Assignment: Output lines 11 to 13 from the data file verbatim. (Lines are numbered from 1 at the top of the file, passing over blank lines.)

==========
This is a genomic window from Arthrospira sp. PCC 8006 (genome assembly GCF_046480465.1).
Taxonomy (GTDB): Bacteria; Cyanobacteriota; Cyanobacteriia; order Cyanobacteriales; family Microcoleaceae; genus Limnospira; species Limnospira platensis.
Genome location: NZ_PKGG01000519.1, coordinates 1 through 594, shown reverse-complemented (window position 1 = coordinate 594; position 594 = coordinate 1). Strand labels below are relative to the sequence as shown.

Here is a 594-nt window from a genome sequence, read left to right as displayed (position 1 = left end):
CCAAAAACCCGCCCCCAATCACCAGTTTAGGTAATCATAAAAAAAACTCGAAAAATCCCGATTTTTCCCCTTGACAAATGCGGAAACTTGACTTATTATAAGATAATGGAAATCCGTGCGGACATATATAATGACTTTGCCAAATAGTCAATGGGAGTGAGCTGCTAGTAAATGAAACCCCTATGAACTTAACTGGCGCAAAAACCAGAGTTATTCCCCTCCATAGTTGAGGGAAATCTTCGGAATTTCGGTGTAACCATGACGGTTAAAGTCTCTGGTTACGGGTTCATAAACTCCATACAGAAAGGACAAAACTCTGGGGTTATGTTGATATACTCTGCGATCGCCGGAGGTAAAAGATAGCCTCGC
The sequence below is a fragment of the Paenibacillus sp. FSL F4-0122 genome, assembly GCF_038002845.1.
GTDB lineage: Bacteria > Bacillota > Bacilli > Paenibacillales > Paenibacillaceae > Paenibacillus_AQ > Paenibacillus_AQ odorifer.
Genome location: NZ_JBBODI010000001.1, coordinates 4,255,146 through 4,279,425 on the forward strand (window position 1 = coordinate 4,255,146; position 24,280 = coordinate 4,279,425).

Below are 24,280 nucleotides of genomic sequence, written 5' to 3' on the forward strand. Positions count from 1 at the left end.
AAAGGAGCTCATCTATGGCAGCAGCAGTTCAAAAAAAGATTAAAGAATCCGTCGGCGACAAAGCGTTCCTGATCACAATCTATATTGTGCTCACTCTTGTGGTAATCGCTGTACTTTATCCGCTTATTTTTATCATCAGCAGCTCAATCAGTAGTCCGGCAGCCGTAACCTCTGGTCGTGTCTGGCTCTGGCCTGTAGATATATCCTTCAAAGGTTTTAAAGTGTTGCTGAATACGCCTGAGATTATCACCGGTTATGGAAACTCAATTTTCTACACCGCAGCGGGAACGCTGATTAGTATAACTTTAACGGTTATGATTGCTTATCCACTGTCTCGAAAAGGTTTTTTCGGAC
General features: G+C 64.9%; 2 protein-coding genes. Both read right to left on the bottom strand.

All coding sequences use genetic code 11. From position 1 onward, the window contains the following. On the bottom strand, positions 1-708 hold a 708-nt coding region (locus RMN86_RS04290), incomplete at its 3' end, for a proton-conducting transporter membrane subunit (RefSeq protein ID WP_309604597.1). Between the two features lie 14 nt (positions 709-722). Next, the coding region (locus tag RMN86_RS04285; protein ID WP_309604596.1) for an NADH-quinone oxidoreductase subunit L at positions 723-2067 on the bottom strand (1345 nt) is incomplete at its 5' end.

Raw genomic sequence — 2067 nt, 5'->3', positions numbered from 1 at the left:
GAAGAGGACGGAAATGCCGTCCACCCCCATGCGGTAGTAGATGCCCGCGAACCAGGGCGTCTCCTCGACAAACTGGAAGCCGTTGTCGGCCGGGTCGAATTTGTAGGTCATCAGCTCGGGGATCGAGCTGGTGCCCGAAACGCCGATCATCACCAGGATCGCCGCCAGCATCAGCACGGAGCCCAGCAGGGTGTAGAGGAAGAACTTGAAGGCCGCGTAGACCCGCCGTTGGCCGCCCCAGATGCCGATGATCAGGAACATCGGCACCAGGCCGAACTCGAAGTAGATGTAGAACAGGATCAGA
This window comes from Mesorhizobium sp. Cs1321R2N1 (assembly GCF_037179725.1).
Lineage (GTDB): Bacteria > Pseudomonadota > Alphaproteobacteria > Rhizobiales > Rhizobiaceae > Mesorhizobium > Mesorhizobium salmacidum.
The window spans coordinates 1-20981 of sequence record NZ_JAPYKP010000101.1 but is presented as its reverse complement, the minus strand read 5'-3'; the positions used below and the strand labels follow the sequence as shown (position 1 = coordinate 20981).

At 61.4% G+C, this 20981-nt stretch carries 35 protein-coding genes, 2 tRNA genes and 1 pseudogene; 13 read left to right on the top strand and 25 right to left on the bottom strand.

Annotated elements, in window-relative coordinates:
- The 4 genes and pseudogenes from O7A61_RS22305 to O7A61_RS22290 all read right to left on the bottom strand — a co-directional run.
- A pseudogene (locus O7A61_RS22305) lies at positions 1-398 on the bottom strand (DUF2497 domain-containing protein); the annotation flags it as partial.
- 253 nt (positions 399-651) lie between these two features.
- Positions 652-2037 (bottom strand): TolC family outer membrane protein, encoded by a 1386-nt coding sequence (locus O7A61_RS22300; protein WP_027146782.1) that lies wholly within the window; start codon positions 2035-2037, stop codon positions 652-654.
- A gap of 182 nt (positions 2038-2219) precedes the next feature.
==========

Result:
General features: G+C 64.9%; 2 protein-coding genes. Both read right to left on the bottom strand.

All coding sequences use genetic code 11. From position 1 onward, the window contains the following. On the bottom strand, positions 1-708 hold a 708-nt coding region (locus RMN86_RS04290), incomplete at its 3' end, for a proton-conducting transporter membrane subunit (RefSeq protein ID WP_309604597.1). Between the two features lie 14 nt (positions 709-722). Next, the coding region (locus tag RMN86_RS04285; protein ID WP_309604596.1) for an NADH-quinone oxidoreductase subunit L at positions 723-2067 on the bottom strand (1345 nt) is incomplete at its 5' end.

Raw genomic sequence — 2067 nt, 5'->3', positions numbered from 1 at the left: